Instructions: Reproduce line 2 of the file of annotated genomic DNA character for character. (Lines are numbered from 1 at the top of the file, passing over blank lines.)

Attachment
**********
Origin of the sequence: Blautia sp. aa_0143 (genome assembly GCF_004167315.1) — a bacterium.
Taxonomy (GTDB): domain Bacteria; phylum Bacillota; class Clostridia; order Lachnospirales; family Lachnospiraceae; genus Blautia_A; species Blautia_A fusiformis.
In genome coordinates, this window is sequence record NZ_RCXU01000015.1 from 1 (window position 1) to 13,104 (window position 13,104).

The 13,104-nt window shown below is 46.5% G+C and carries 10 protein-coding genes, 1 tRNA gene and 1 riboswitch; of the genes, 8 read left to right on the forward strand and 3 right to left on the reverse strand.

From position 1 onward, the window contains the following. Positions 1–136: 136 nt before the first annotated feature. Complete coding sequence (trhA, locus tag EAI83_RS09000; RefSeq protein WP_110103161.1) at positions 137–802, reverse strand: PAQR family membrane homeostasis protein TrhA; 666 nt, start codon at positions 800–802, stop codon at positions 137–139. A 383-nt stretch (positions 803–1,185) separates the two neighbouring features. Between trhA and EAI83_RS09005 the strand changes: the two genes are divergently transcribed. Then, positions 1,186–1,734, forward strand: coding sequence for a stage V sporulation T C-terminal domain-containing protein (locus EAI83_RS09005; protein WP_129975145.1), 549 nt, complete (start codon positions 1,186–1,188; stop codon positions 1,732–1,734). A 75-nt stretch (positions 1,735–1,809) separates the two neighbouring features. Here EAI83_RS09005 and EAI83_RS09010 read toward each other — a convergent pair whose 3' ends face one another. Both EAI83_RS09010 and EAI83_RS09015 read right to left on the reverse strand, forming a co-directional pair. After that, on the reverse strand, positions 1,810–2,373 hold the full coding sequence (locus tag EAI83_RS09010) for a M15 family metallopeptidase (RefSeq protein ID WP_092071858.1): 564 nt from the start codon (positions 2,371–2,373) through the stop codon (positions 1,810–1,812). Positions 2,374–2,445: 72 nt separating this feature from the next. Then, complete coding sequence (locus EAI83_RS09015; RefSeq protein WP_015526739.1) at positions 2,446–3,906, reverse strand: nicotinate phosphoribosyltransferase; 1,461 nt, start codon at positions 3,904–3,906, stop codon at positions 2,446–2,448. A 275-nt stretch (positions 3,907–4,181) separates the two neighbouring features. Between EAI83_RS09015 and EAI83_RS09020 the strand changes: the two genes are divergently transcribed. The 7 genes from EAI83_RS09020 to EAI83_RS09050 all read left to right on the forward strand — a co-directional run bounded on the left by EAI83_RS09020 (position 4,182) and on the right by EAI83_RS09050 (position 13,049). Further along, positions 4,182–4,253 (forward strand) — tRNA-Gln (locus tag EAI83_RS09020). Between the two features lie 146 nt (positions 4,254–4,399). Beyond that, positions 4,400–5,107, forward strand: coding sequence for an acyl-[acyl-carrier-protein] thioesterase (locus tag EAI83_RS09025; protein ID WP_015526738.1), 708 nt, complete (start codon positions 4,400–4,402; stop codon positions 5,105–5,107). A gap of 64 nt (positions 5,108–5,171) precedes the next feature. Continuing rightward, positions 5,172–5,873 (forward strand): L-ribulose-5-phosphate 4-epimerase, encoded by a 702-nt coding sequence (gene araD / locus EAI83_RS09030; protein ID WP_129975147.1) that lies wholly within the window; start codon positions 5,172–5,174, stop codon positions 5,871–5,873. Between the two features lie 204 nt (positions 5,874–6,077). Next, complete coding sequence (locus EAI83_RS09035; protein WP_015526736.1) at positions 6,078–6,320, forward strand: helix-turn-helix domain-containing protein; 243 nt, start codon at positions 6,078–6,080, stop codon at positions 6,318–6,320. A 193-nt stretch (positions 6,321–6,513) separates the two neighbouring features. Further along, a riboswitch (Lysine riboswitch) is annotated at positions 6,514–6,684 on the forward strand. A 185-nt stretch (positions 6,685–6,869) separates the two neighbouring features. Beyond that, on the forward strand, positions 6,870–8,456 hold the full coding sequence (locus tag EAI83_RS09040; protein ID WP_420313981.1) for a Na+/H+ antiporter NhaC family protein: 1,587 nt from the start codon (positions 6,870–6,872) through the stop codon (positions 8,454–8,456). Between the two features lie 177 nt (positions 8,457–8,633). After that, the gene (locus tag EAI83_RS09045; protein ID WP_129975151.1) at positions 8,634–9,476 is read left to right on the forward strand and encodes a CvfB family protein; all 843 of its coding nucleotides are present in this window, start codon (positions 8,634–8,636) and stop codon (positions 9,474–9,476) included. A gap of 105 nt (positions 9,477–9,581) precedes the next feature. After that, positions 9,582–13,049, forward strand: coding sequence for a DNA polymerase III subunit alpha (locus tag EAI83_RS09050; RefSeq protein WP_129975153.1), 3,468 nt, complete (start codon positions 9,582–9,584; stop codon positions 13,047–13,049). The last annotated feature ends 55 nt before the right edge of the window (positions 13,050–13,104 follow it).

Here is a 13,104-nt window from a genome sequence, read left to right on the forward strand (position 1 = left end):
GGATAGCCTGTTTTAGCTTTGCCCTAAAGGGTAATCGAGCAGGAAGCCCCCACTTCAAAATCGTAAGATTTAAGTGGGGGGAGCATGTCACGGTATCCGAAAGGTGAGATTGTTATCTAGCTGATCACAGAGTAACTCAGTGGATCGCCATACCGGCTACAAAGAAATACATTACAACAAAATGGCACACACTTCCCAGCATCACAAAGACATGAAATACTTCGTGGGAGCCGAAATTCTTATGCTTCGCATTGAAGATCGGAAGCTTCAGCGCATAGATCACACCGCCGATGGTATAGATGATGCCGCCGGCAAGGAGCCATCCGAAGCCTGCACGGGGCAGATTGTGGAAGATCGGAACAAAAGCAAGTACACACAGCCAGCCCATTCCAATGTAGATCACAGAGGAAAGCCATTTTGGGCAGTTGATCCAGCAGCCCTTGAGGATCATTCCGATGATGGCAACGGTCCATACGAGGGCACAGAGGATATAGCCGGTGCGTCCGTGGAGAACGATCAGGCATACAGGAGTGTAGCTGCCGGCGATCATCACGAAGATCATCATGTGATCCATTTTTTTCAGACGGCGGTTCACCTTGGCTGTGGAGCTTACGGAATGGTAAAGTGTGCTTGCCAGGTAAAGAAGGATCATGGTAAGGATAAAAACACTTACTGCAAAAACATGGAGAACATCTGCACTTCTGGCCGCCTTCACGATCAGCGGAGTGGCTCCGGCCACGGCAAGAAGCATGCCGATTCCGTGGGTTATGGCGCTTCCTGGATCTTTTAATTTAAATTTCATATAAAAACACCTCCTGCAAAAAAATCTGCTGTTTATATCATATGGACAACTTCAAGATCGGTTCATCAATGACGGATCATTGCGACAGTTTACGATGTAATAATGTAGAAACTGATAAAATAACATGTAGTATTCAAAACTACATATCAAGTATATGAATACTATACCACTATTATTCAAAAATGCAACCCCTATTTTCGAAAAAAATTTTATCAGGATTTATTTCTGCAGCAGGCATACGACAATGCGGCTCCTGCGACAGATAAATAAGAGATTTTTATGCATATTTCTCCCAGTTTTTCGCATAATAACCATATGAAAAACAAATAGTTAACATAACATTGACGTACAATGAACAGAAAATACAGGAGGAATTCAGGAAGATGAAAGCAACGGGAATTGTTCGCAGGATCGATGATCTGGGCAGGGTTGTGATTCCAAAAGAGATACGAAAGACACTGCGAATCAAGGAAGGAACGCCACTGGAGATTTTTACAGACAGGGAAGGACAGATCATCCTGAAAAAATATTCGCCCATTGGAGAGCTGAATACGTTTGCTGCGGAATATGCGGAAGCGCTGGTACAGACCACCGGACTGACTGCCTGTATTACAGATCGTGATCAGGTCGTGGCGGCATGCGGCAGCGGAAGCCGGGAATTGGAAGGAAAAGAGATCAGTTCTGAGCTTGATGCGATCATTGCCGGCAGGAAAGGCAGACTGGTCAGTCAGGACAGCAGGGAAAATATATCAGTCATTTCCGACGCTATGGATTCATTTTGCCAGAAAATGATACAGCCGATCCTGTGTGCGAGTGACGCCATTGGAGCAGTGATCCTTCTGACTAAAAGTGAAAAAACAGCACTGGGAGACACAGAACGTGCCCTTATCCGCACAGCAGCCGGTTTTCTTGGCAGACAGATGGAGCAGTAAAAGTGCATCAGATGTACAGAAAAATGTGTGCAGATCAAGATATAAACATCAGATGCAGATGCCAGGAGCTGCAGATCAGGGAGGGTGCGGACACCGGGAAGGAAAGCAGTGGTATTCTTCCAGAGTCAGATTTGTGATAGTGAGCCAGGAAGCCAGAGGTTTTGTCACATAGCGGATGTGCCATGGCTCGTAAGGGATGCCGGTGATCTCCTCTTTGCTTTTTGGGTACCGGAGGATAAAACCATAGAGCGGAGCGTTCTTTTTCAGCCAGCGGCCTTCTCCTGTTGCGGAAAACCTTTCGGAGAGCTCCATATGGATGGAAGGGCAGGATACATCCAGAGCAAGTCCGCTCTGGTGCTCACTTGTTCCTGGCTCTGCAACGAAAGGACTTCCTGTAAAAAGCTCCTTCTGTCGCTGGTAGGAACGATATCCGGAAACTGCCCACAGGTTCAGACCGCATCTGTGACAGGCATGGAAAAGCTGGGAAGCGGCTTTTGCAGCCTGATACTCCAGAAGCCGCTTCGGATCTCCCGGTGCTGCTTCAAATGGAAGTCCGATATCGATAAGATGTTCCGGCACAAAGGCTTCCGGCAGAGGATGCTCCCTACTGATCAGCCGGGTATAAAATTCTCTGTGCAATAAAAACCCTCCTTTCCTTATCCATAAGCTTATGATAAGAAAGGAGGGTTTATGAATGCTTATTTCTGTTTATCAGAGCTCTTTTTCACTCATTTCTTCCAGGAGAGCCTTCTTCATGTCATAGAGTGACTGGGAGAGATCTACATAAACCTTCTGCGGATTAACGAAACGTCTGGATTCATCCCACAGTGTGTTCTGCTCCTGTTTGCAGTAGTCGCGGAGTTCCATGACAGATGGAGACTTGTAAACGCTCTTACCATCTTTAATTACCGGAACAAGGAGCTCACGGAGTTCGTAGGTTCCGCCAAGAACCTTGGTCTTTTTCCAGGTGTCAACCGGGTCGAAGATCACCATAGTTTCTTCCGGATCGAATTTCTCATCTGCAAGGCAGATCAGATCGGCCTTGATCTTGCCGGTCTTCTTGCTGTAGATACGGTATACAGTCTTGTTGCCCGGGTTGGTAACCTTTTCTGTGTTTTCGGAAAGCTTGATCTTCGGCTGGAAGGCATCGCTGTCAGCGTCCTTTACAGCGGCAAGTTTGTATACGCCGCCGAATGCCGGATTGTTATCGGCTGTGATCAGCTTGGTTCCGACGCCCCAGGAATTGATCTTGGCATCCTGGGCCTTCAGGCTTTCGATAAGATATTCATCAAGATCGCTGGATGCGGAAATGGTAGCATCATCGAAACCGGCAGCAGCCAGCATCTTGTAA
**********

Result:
Taxonomy (GTDB): domain Bacteria; phylum Bacillota; class Clostridia; order Lachnospirales; family Lachnospiraceae; genus Blautia_A; species Blautia_A fusiformis.